Expatriate taxation UK and expat tax return expert income tax advice UK professional qualified adviser UK tax return and accounts service by a professional and qualified chartered tax adviser. http://localhost:8000/aoline.co.uk/index.php?TSFE_ADMIN_PANEL%5BDUMMY%5D=327648&id=1&TSFE_ADMIN_PANEL%5Bdisplay_top%5D=1&TSFE_ADMIN_PANEL%5Bdisplay_preview%5D=1&TSFE_ADMIN_PANEL%5Bpreview_showHiddenPages%5D=0&TSFE_ADMIN_PANEL%5Bpreview_showHiddenRecords%5D=0&TSFE_ADMIN_PANEL%5Bpreview_simulateDate%5D_hr=&TSFE_ADMIN_PANEL%5Bpreview_simulateDate%5D=&TSFE_ADMIN_PANEL%5Bpreview_simulateUserGroup%5D=0&TSFE_ADMIN_PANEL%5Bdisplay_cache%5D=1&TSFE_ADMIN_PANEL%5Bcache_noCache%5D=0&TSFE_ADMIN_PANEL%5Bcache_noCache%5D=1&TSFE_ADMIN_PANEL%5Bcache_clearCacheLevels%5D=2&TSFE_ADMIN_PANEL%5Bcache_clearCacheId%5D=1&TSFE_ADMIN_PANEL%5Bdisplay_publish%5D=1&TSFE_ADMIN_PANEL%5Bpublish_levels%5D=2&TSFE_ADMIN_PANEL%5Bpublish_id%5D=1&TSFE_ADMIN_PANEL%5Baction%5D%5Bpublish%5D=Publish+now%21&TSFE_ADMIN_PANEL%5Bdisplay_edit%5D=&TSFE_ADMIN_PANEL%5Bdisplay_tsdebug%5D=0&TSFE_ADMIN_PANEL%5Bdisplay_info%5D=1 2011-01-23T11:07:54+01:00 TYPO3 - Open Source Content Management http://localhost:8000/paye-tax.html File PAYE tax online and receive £250 2008-11-13T10:40:05+01:00 2008-11-13T10:40:05+01:00 HM Revenue & Customs (HMRC) are encouraging all UK employers to file PAYE records online. From 2010 it will be compulsory but in the meantime there are good incentives to file PAYE online. For the UK tax years 2004/05 and 2005/06 HMRC paid small employers £250 (fewer than 50 employees) to file their PAYE tax and records online. For 2006/07 the incentive is £150, for 2007/08 the incentive is £100 and for 2008/09 the incentive is £75. If you already have PAYE software, check that it allows you to file online. If you do not have software, or your software does not allow you to file online, talk with me as I can advise you on software that does allow you to file your P35 and P14s online at very affordable prices. There are also a number of Internet based software suppliers that will look after all your forms and calculations electronically. No software, no manual calculations, just enter the numbers you need and print off the payslips leaving the supplier to keep the software up to date. http://localhost:8000/tax-free-saving-uk.html Tax free saving UK 2008-01-31T12:16:31+01:00 2008-01-31T12:16:31+01:00 This is a current summary of tax free investment and tax saving opportunities for UK residents.

Generally, you first look at the ‘tax free’ opportunities and savings whilst ensuring the return is sufficient followed by income that is taxed the least, at this current time, it is dividends on ordinary shares which are taxed at just 10% instead of the normal 22% for income. National Saving Certificates:
Fixed interest National Saving Certificates & National Savings index-linked certificates can be bought for as little as £100 and guarantee fixed rates of interest. Both the interest and the capital growth are tax free. Maximum investment is typically £15,000. nsandi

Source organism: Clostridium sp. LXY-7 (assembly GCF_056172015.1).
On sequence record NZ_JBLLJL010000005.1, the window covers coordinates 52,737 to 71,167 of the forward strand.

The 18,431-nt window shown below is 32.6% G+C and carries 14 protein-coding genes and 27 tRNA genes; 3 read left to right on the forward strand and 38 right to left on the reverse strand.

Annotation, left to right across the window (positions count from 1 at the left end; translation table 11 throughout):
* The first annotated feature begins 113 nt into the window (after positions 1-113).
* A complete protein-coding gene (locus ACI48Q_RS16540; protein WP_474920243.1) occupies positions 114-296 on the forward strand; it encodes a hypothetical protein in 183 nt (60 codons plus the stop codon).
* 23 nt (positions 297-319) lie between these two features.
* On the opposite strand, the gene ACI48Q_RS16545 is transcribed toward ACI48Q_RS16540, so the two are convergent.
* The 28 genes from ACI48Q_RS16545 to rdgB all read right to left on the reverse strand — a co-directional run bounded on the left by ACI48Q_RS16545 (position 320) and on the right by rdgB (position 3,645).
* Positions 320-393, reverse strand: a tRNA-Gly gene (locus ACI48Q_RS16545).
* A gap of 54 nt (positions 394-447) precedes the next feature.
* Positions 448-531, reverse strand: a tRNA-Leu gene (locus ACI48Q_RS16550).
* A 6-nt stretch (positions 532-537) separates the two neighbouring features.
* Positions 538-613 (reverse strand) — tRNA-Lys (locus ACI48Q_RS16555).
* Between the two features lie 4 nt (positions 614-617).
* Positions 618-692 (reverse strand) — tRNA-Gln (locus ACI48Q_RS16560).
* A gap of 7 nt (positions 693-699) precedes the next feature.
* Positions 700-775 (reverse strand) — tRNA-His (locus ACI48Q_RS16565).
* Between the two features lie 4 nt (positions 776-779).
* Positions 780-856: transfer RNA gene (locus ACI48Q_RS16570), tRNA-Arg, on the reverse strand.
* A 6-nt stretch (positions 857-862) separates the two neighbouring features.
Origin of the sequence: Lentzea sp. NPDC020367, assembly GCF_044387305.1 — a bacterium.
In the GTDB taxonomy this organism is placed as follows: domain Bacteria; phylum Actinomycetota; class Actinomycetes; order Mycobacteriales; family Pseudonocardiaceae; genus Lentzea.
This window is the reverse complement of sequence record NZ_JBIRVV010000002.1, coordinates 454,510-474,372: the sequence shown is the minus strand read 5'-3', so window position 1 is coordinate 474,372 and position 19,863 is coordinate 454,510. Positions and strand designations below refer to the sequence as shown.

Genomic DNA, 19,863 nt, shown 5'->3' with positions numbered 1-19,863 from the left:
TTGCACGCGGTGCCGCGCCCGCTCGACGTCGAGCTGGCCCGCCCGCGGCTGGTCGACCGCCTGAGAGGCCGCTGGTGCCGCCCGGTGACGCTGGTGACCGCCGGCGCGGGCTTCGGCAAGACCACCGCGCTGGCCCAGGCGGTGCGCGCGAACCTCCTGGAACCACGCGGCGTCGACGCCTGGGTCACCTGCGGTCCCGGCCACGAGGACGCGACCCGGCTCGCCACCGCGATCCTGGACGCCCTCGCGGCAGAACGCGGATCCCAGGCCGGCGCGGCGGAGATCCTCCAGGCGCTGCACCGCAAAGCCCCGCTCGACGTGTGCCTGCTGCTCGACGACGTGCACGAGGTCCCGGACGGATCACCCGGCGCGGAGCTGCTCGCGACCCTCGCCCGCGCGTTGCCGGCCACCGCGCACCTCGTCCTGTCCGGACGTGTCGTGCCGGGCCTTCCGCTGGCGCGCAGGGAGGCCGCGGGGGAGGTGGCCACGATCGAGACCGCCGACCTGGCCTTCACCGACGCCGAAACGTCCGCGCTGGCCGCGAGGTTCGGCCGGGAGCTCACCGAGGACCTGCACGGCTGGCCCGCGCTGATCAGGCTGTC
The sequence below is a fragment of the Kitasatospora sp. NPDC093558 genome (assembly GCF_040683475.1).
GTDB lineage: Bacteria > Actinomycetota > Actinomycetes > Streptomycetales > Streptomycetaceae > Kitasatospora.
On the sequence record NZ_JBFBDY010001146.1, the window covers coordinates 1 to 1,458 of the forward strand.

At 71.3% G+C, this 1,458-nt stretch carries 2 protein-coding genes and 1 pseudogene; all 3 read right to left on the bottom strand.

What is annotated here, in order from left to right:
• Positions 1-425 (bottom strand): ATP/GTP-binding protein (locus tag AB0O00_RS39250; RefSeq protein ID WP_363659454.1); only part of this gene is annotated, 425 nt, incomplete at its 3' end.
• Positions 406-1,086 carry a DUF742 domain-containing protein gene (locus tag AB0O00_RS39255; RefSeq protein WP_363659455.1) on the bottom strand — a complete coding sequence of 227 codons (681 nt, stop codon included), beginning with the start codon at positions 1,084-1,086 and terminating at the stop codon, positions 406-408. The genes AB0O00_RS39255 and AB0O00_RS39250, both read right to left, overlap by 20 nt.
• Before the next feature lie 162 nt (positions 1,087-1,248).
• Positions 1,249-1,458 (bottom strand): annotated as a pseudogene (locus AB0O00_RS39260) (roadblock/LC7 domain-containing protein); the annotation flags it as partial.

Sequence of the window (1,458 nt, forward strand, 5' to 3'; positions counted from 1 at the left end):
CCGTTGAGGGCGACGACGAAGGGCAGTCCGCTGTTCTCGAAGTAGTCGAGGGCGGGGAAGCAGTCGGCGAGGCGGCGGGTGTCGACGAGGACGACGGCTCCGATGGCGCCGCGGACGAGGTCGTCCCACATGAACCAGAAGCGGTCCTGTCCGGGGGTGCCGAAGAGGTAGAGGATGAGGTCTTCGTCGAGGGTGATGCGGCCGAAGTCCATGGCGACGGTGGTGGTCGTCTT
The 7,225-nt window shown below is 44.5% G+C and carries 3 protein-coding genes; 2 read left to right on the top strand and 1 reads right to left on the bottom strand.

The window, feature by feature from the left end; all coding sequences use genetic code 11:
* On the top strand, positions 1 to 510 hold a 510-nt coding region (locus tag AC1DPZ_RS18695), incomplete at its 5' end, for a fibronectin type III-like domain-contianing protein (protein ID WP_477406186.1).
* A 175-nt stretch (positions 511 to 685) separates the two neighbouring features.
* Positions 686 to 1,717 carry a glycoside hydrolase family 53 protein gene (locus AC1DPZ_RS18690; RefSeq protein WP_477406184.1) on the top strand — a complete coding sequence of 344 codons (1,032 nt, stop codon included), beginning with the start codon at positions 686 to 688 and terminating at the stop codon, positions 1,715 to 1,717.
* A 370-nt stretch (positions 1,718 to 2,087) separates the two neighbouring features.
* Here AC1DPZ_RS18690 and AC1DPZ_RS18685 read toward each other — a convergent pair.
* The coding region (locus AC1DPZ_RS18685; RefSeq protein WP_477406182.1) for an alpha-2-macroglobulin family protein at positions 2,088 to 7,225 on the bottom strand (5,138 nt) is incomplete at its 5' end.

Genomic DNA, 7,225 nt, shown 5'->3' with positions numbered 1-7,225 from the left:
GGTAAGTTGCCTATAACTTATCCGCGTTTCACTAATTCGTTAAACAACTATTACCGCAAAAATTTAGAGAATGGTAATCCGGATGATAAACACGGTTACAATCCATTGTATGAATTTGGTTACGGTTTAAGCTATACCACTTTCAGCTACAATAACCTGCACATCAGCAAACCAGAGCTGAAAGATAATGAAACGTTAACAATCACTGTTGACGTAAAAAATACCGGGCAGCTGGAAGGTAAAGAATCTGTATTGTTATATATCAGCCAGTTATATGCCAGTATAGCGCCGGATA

http://www.nsandi.com/interest-rates/index.jsp Premium Bonds:
These tax free bonds carry no interest in themselves but, the collective interest earned by all investors is distributed each month as prizes. The prizes can be substantial and are tax free. You can liken these to a lottery where your ticket price is refunded at any time. The longer you stay in the game and the more you have the greater the chance of winning large tax free prizes. At any time you can withdrawn your investment for the face value.
http://www.nsandi.com/products/pb/index.jsp Cash ISA:
You can invest a cash lump sum of up to £3,000 each tax year and the interest remains tax free. For example, First Direct are currently offering a rate of 6.25% on their instant access Mini cash e-ISA. All growth is tax free. Maxi ISA:
A Maxi ISA allows you to expand your cash ISA by investing in stocks and shares to a total ISA investment of £7,000 each tax year. From 2006/07 the total limit is being reduced to £5,000. All growth is tax free.
http://localhost:8000/longtermcareinsuranceplanning.html Long term care insurance planning 2008-01-26T11:28:06+01:00 2008-01-26T11:28:06+01:00 In this article I explore a concern that increasingly affects everyone as we get older. The question is how we ensure a standard of health and care without spending the hard earned capital we intend to leave for our family to enjoy.

In the first instance we understand that holding onto to our money until the day we die will bring forth a large inheritance tax or IHT bill of up to 40%. If you do not want to donate up to 40% of your estate to the taxman, you had better start planning. For many of us, we want the bulk to be left to our family and the common approach is simply gifting during our lifetime and ideally more than 7 years before we die to reduce the amount of capital remaining in your estate on death. Simply leaving the money to pass to your surviving spouse only compunds the problem for your partner. The problem with gifting is you are left with a reducing amount of wealth at a time of increasingly poor health. You cannot rely on the State to pay for your long term care unless you are really poor. Both Malta and the UK means test your circumstance and typically your entire assets including your home must total less than £10,000 to qualify for state care. Any more than this and you start paying for your care.